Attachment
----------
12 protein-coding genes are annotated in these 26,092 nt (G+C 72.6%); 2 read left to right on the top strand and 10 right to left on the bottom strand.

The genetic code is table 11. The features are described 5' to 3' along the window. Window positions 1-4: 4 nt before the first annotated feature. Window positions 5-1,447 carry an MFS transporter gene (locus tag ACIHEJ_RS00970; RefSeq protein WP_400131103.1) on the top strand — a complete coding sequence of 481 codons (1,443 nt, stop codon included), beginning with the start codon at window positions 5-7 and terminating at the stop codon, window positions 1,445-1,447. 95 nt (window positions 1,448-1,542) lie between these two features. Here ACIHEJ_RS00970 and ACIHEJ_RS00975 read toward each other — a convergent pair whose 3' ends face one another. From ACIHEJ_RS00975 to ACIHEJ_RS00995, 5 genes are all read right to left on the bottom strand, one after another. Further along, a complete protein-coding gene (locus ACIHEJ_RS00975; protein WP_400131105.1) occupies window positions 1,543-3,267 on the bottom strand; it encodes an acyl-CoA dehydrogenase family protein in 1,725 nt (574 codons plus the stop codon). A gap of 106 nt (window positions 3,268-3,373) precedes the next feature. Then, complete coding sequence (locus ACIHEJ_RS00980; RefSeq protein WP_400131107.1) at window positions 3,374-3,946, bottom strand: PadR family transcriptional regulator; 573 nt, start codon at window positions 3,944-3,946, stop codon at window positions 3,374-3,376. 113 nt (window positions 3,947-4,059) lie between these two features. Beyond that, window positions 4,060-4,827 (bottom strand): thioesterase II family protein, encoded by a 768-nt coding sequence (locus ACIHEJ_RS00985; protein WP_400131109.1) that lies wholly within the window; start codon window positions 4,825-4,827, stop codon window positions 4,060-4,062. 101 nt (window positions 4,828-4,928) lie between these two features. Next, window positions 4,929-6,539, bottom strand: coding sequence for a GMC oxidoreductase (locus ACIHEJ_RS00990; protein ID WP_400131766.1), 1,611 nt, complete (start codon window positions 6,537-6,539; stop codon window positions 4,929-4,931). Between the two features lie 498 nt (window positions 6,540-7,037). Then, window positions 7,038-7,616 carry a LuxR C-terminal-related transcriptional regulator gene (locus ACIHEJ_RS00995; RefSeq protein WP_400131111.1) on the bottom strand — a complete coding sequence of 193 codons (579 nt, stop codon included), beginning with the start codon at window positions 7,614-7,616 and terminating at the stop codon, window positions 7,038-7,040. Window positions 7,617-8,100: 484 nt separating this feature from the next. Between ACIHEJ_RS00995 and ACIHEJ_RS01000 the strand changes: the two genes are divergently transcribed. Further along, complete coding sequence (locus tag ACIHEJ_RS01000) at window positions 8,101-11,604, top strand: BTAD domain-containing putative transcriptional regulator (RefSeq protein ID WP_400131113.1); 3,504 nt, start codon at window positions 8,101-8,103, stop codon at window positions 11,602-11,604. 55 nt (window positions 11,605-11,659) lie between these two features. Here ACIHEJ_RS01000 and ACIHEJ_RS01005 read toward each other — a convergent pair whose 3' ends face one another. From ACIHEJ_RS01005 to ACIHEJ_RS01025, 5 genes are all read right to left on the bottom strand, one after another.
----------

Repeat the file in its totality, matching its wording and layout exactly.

12 protein-coding genes are annotated in these 26,092 nt (G+C 72.6%); 2 read left to right on the top strand and 10 right to left on the bottom strand.

The genetic code is table 11. The features are described 5' to 3' along the window. Window positions 1-4: 4 nt before the first annotated feature. Window positions 5-1,447 carry an MFS transporter gene (locus tag ACIHEJ_RS00970; RefSeq protein WP_400131103.1) on the top strand — a complete coding sequence of 481 codons (1,443 nt, stop codon included), beginning with the start codon at window positions 5-7 and terminating at the stop codon, window positions 1,445-1,447. 95 nt (window positions 1,448-1,542) lie between these two features. Here ACIHEJ_RS00970 and ACIHEJ_RS00975 read toward each other — a convergent pair whose 3' ends face one another. From ACIHEJ_RS00975 to ACIHEJ_RS00995, 5 genes are all read right to left on the bottom strand, one after another. Further along, a complete protein-coding gene (locus ACIHEJ_RS00975; protein WP_400131105.1) occupies window positions 1,543-3,267 on the bottom strand; it encodes an acyl-CoA dehydrogenase family protein in 1,725 nt (574 codons plus the stop codon). A gap of 106 nt (window positions 3,268-3,373) precedes the next feature. Then, complete coding sequence (locus ACIHEJ_RS00980; RefSeq protein WP_400131107.1) at window positions 3,374-3,946, bottom strand: PadR family transcriptional regulator; 573 nt, start codon at window positions 3,944-3,946, stop codon at window positions 3,374-3,376. 113 nt (window positions 3,947-4,059) lie between these two features. Beyond that, window positions 4,060-4,827 (bottom strand): thioesterase II family protein, encoded by a 768-nt coding sequence (locus ACIHEJ_RS00985; protein WP_400131109.1) that lies wholly within the window; start codon window positions 4,825-4,827, stop codon window positions 4,060-4,062. 101 nt (window positions 4,828-4,928) lie between these two features. Next, window positions 4,929-6,539, bottom strand: coding sequence for a GMC oxidoreductase (locus ACIHEJ_RS00990; protein ID WP_400131766.1), 1,611 nt, complete (start codon window positions 6,537-6,539; stop codon window positions 4,929-4,931). Between the two features lie 498 nt (window positions 6,540-7,037). Then, window positions 7,038-7,616 carry a LuxR C-terminal-related transcriptional regulator gene (locus ACIHEJ_RS00995; RefSeq protein WP_400131111.1) on the bottom strand — a complete coding sequence of 193 codons (579 nt, stop codon included), beginning with the start codon at window positions 7,614-7,616 and terminating at the stop codon, window positions 7,038-7,040. Window positions 7,617-8,100: 484 nt separating this feature from the next. Between ACIHEJ_RS00995 and ACIHEJ_RS01000 the strand changes: the two genes are divergently transcribed. Further along, complete coding sequence (locus tag ACIHEJ_RS01000) at window positions 8,101-11,604, top strand: BTAD domain-containing putative transcriptional regulator (RefSeq protein ID WP_400131113.1); 3,504 nt, start codon at window positions 8,101-8,103, stop codon at window positions 11,602-11,604. 55 nt (window positions 11,605-11,659) lie between these two features. Here ACIHEJ_RS01000 and ACIHEJ_RS01005 read toward each other — a convergent pair whose 3' ends face one another. From ACIHEJ_RS01005 to ACIHEJ_RS01025, 5 genes are all read right to left on the bottom strand, one after another.